Hubble sees most distant star ever, 28 billion light-years away

Galaxies in the foreground acted as a magnifying lens, amplifying the light of distant background star Earendel thousands of times.

(CNN)The Hubble Space Telescope has glimpsed the most distant single star it's ever observed, glimmering 28 billion light-years away. And the star could be between 50 to 500 times more massive than our sun, and millions of times brighter.

It's the farthest detection of a star yet, from 900 million years after the big bang. Astronomers have nicknamed the star Earendel, derived from an Old English words that means "morning star" or "rising light."
A study detailing the findings published Wednesday in the journal Nature.
    This observation breaks the record set by Hubble in 2018 when it observed a star that existed when the universe was around four billion years old. Earendel is so distant that the starlight has taken 12.9 billion years to reach us.
      This observation of Earendel could help astronomers to investigate the early years of the universe.
      "As we peer into the cosmos, we also look back in time, so these extreme high-resolution observations allow us to understand the building blocks of some of the very first galaxies," said study coauthor Victoria Strait, a postdoctoral research at the Cosmic Dawn Center in Copenhagen, in a statement.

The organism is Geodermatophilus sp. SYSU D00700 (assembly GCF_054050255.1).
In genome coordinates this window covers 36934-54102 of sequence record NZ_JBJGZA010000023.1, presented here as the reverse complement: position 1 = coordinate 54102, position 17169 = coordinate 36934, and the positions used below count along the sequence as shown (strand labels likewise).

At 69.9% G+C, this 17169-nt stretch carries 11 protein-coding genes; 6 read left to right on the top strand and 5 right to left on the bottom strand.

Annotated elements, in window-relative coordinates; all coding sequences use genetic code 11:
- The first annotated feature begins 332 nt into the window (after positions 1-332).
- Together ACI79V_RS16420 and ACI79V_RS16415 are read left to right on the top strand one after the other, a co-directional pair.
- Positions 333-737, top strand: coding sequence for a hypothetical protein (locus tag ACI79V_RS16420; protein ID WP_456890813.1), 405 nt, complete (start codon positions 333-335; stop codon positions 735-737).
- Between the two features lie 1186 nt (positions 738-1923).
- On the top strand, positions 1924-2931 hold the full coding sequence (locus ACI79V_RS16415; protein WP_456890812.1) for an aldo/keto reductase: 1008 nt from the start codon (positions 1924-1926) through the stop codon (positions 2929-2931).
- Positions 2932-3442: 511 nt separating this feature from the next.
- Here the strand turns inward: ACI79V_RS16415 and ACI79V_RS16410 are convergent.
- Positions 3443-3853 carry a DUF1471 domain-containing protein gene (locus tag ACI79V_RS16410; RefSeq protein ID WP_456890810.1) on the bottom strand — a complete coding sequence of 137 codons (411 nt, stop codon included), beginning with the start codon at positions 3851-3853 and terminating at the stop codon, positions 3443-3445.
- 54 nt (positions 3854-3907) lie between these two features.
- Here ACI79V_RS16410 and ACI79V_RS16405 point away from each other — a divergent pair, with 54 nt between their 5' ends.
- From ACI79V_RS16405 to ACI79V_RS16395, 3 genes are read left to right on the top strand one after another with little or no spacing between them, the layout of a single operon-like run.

"When the light that we see from Earendel was emitted, the Universe was less than a billion years old; only 6% of its current age. At that time it was 4 billion lightyears away from the proto-Milky Way, but during the almost 13 billion years it took the light to reach us, the Universe has expanded so that it is now a staggering 28 billion lightyears away."
        The stars we see in the night sky all exist in our own Milky Way galaxy. Incredibly powerful telescopes can only see individual stars within the closest galaxies. But distant galaxies look like a blur of the light blended from the billions of stars they contain.
        This illustration shows how a massive galaxy cluster focuses and magnifies the light from a background galaxy.
        But gravitational lensing, which was predicted by Albert Einstein, allows for deeper gazing into the distant universe. Gravitational lensing occurs when closer objects act like a magnifying glass for distant objects. Gravity essentially warps and magnifies the light of distant background galaxies.
        When light passes close to massive objects, it follows a curve around that object. If that object is between Earth (or in this case, Hubble) and the distant light source, it can actually deflect and send the light toward us, acting as a lens to magnify its intensity.
        Many distant galaxies have been found this way.
        In this case, the alignment of a massive cluster of galaxies acted like a magnifying glass and intensifying the light of Earendel thousands of times. This gravitational lensing, combined with nine hours of observation time on Hubble and an international team of astronomers, created the record-breaking image.